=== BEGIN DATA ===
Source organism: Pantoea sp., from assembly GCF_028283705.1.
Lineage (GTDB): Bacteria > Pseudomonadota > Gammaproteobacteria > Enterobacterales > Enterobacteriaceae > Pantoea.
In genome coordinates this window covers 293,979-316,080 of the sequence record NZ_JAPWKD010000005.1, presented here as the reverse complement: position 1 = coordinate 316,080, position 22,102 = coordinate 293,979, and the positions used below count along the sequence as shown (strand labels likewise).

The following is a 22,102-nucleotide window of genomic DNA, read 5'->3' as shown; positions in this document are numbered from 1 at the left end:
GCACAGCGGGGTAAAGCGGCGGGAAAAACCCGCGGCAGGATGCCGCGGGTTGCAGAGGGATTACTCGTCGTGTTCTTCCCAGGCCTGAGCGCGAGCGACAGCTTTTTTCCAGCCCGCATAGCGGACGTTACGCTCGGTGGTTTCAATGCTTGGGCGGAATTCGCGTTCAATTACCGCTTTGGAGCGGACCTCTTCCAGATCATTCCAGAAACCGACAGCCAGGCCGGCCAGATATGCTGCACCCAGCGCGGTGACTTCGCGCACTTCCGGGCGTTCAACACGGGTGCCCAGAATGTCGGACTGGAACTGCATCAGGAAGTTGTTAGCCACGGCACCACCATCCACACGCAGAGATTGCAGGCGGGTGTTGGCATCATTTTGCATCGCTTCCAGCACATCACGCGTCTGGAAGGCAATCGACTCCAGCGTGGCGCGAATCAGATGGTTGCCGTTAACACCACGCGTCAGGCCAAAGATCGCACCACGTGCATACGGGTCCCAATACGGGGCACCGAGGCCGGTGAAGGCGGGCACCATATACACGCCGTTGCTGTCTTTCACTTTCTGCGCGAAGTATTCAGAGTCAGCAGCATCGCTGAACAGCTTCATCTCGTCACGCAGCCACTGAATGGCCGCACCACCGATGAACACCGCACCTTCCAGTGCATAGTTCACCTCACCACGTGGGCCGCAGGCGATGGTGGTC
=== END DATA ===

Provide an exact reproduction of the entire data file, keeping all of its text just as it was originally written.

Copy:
Source organism: Pantoea sp., from assembly GCF_028283705.1.
Lineage (GTDB): Bacteria > Pseudomonadota > Gammaproteobacteria > Enterobacterales > Enterobacteriaceae > Pantoea.
In genome coordinates this window covers 293,979-316,080 of the sequence record NZ_JAPWKD010000005.1, presented here as the reverse complement: position 1 = coordinate 316,080, position 22,102 = coordinate 293,979, and the positions used below count along the sequence as shown (strand labels likewise).

The following is a 22,102-nucleotide window of genomic DNA, read 5'->3' as shown; positions in this document are numbered from 1 at the left end:
GCACAGCGGGGTAAAGCGGCGGGAAAAACCCGCGGCAGGATGCCGCGGGTTGCAGAGGGATTACTCGTCGTGTTCTTCCCAGGCCTGAGCGCGAGCGACAGCTTTTTTCCAGCCCGCATAGCGGACGTTACGCTCGGTGGTTTCAATGCTTGGGCGGAATTCGCGTTCAATTACCGCTTTGGAGCGGACCTCTTCCAGATCATTCCAGAAACCGACAGCCAGGCCGGCCAGATATGCTGCACCCAGCGCGGTGACTTCGCGCACTTCCGGGCGTTCAACACGGGTGCCCAGAATGTCGGACTGGAACTGCATCAGGAAGTTGTTAGCCACGGCACCACCATCCACACGCAGAGATTGCAGGCGGGTGTTGGCATCATTTTGCATCGCTTCCAGCACATCACGCGTCTGGAAGGCAATCGACTCCAGCGTGGCGCGAATCAGATGGTTGCCGTTAACACCACGCGTCAGGCCAAAGATCGCACCACGTGCATACGGGTCCCAATACGGGGCACCGAGGCCGGTGAAGGCGGGCACCATATACACGCCGTTGCTGTCTTTCACTTTCTGCGCGAAGTATTCAGAGTCAGCAGCATCGCTGAACAGCTTCATCTCGTCACGCAGCCACTGAATGGCCGCACCACCGATGAACACCGCACCTTCCAGTGCATAGTTCACCTCACCACGTGGGCCGCAGGCGATGGTGGTC